A Month In Modern Day Germany – How Travel Changed My View

When I first started researching Europe for my first solo international trip last year, I looked at many countries France, Spain, Scandinavia…. But Germany wasn’t really a country I considered in particular. Then I zoomed into going on a long distance cycling & camping trip. This brought Germany into my radar. Because it is the best place to start out – keeping in mind the costs and infrastructure both. So Berlin it was! At the end of the trip it turned out to be the one European city I felt I had spent some time in (15 days) and it was awesome.

Before this trip happened, apart from it being some sort of ‘finance powerhouse’ and a hub for Cars – I had no other association with Germany. Except of course the holocaust crap that happened in WW2. And that was my main association with Germany. As I find with so many people at least in my Indian circle – Germany brings thoughts of Hitler, nazi and concentration camps. And here I was planning to cycle and camp in the countryside, solo! God knows how many concentration camp spots I would pass by on my own.

And I did. I passed by a few concentration camp spots.

Germany Concentration Camp
Entrance to the Sachchenhousen Concentration Camp
Germany Jew Placard
Came across this placard while randomly walking in the touristy area near the Zoo in Berlin. It said fhat this locality was earlier filled with the Jew community – but they were hauled out by the Nazis. 

But the way they had dealt with it – their infamous and really big blot on history – was really good. I could relate with them. And it made me wonder – how does one deal with an infamous past that you as an individual aren’t responsible for, but as a race, as a country you are!

In Berlin in many places there are placards that talk about the lane or area being predominantly Jewish before the Nazi party came into power and then of course they were all herded off. There would be a small bench to sit on and think about that dismal time period by the placard.

“Reflect on it” 

 

The Sachchenhausen concentration camp had a board that highlighted another important message which struck a chord with me – it urged people to see that such a crisis doesn’t take place again.

Learn from this”

This is a strong way forward.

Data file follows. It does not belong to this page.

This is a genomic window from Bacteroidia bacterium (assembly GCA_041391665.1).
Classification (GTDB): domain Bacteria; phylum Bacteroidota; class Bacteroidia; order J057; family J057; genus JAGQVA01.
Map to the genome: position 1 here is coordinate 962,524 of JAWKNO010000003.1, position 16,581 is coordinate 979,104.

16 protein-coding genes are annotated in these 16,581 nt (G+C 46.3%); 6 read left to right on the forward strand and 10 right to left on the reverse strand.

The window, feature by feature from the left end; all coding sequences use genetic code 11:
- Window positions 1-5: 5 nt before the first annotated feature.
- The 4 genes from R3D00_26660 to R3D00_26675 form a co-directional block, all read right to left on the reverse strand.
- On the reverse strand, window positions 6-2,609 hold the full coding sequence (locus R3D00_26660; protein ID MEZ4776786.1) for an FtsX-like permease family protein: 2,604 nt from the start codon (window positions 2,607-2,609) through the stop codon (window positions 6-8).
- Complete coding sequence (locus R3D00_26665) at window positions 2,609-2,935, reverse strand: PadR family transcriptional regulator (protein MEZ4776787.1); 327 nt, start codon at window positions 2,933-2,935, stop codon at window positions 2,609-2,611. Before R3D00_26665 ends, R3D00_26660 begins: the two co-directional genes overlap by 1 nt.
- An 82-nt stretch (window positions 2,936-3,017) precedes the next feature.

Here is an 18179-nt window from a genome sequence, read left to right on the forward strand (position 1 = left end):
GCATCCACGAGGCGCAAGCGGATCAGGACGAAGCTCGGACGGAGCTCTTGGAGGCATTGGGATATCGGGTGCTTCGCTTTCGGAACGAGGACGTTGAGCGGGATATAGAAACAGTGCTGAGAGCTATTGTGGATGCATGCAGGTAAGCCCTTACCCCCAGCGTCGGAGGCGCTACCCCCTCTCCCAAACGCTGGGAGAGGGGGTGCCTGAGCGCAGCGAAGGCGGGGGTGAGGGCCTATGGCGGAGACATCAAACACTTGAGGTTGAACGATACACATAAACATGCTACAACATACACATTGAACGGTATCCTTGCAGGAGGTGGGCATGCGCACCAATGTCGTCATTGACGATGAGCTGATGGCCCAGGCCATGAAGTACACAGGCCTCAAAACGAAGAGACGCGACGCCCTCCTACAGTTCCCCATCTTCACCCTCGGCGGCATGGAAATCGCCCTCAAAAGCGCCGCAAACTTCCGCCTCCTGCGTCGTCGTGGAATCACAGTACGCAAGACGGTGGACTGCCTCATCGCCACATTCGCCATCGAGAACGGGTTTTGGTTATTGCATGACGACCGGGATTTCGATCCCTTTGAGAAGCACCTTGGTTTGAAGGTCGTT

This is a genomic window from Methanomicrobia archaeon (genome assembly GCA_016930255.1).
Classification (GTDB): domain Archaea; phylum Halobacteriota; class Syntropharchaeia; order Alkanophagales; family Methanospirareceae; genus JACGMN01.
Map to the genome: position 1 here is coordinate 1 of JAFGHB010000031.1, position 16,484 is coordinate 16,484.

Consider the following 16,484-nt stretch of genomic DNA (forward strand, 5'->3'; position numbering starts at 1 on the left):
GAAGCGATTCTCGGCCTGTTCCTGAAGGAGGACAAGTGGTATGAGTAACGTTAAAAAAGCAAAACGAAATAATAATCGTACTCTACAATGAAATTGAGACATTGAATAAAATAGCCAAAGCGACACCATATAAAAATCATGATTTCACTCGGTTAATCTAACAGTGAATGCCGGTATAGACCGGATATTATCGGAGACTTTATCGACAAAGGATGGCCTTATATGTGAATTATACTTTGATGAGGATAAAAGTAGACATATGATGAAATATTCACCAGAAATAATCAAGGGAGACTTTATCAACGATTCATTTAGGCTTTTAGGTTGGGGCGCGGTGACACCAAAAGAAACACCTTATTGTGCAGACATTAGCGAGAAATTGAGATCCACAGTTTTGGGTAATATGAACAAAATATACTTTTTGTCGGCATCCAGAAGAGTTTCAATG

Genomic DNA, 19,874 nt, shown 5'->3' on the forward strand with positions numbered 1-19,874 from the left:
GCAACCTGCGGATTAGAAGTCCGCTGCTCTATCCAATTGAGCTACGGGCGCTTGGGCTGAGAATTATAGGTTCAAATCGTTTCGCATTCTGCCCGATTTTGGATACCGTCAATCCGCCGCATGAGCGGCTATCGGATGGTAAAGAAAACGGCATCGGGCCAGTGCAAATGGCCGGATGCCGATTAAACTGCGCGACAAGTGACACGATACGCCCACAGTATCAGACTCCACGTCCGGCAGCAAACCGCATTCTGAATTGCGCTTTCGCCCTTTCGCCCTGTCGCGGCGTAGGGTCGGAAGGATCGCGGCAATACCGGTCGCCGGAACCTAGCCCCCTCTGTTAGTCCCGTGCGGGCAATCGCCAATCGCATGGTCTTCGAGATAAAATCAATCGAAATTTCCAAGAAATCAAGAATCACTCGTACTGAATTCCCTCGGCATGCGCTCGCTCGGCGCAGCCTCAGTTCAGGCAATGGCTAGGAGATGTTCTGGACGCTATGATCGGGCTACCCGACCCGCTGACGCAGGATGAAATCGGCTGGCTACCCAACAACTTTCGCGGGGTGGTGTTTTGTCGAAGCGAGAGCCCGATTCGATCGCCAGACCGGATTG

Reflecting & Learning from such a past is all we can do really!

The Hitler-Nazi episode was just one such blot in humanity’s past. When I visited Budapest I realized the extent of damage done by the Soviet labour camps during the same period. We recently have something similar going on in Myanmar with the Rohingya Muslim minority. And these are just a couple – there are so many more such dark history chapters all across the world. And we as humans need to know of them, accept them, reflect & learn!

This solo cycling trip, amongst other things, painted a whole new picture of Germany for me. I now think of friendly people, cycling infrastructure, picturesque country roads, lakes, boating, camping, eating potato and lots of good stuff. The people tend to be shy and they have this thing about making mistakes – they won’t take a chance. They refuse to talk in sign language because well you could misunderstand… & they are paranoid about their privacy – sharing an email with you is not the most common thing they will do but at the end of day they will help and create a caring situation for a solo woman cycling around – and that is what counts.  🙂

So, as I hunt for last bits of my gear for my next cycling trip in Melbourne, Australia I do miss Berlin. It is not that Melbourne is too expensive or it isn’t awesome in it’s own way. It is just that Berlin was for some reason easier on me or maybe it just seems that way in hindsight.

Here in Melbourne, I just have to dig a bit harder to get that one budget priced equipment. And the whole city is in front of me like an enigma.

And so I find myself writing this post down, sitting by the fireplace of my AirBnb host in Melbourne.

Travel can truly change the picture you are carrying in your head of a place. It definitely did that for me with Germany. And this country which I didn’t majorly feel for at all, is now a truly special one for me. Because it was the first place where I started my long distance cycling chapter, it will probably always remain so.

<3 Deutscheland!